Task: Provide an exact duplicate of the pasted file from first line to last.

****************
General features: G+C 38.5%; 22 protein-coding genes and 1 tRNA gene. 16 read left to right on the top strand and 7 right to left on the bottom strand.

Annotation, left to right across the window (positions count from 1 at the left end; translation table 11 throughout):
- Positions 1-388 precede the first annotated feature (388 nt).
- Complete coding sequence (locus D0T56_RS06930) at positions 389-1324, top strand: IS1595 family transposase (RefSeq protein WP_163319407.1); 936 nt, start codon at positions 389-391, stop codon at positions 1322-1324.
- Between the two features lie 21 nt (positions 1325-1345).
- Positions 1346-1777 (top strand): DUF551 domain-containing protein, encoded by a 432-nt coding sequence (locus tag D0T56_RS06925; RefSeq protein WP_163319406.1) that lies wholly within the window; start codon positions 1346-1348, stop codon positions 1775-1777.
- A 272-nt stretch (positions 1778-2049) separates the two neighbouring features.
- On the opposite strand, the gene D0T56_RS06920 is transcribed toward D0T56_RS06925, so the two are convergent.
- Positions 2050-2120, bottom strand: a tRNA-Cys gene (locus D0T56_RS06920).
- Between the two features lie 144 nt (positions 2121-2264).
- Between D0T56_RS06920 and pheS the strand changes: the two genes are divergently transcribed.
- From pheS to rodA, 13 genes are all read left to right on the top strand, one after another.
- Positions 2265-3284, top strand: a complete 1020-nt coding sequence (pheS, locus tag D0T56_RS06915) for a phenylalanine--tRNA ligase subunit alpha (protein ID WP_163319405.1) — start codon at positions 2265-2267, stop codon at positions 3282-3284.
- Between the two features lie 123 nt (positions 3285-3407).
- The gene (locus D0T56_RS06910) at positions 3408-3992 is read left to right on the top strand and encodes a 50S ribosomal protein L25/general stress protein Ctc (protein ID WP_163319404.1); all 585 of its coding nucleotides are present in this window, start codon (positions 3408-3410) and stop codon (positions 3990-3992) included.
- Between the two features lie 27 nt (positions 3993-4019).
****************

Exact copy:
General features: G+C 38.5%; 22 protein-coding genes and 1 tRNA gene. 16 read left to right on the top strand and 7 right to left on the bottom strand.

Annotation, left to right across the window (positions count from 1 at the left end; translation table 11 throughout):
- Positions 1-388 precede the first annotated feature (388 nt).
- Complete coding sequence (locus D0T56_RS06930) at positions 389-1324, top strand: IS1595 family transposase (RefSeq protein WP_163319407.1); 936 nt, start codon at positions 389-391, stop codon at positions 1322-1324.
- Between the two features lie 21 nt (positions 1325-1345).
- Positions 1346-1777 (top strand): DUF551 domain-containing protein, encoded by a 432-nt coding sequence (locus tag D0T56_RS06925; RefSeq protein WP_163319406.1) that lies wholly within the window; start codon positions 1346-1348, stop codon positions 1775-1777.
- A 272-nt stretch (positions 1778-2049) separates the two neighbouring features.
- On the opposite strand, the gene D0T56_RS06920 is transcribed toward D0T56_RS06925, so the two are convergent.
- Positions 2050-2120, bottom strand: a tRNA-Cys gene (locus D0T56_RS06920).
- Between the two features lie 144 nt (positions 2121-2264).
- Between D0T56_RS06920 and pheS the strand changes: the two genes are divergently transcribed.
- From pheS to rodA, 13 genes are all read left to right on the top strand, one after another.
- Positions 2265-3284, top strand: a complete 1020-nt coding sequence (pheS, locus tag D0T56_RS06915) for a phenylalanine--tRNA ligase subunit alpha (protein ID WP_163319405.1) — start codon at positions 2265-2267, stop codon at positions 3282-3284.
- Between the two features lie 123 nt (positions 3285-3407).
- The gene (locus D0T56_RS06910) at positions 3408-3992 is read left to right on the top strand and encodes a 50S ribosomal protein L25/general stress protein Ctc (protein ID WP_163319404.1); all 585 of its coding nucleotides are present in this window, start codon (positions 3408-3410) and stop codon (positions 3990-3992) included.
- Between the two features lie 27 nt (positions 3993-4019).